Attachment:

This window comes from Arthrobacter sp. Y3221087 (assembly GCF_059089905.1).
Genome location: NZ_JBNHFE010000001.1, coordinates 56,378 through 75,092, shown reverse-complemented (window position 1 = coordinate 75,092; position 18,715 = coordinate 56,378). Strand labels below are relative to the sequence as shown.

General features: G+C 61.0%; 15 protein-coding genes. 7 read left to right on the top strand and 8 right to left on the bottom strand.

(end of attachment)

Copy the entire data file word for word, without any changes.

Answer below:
This window comes from Arthrobacter sp. Y3221087 (assembly GCF_059089905.1).
Genome location: NZ_JBNHFE010000001.1, coordinates 56,378 through 75,092, shown reverse-complemented (window position 1 = coordinate 75,092; position 18,715 = coordinate 56,378). Strand labels below are relative to the sequence as shown.

General features: G+C 61.0%; 15 protein-coding genes. 7 read left to right on the top strand and 8 right to left on the bottom strand.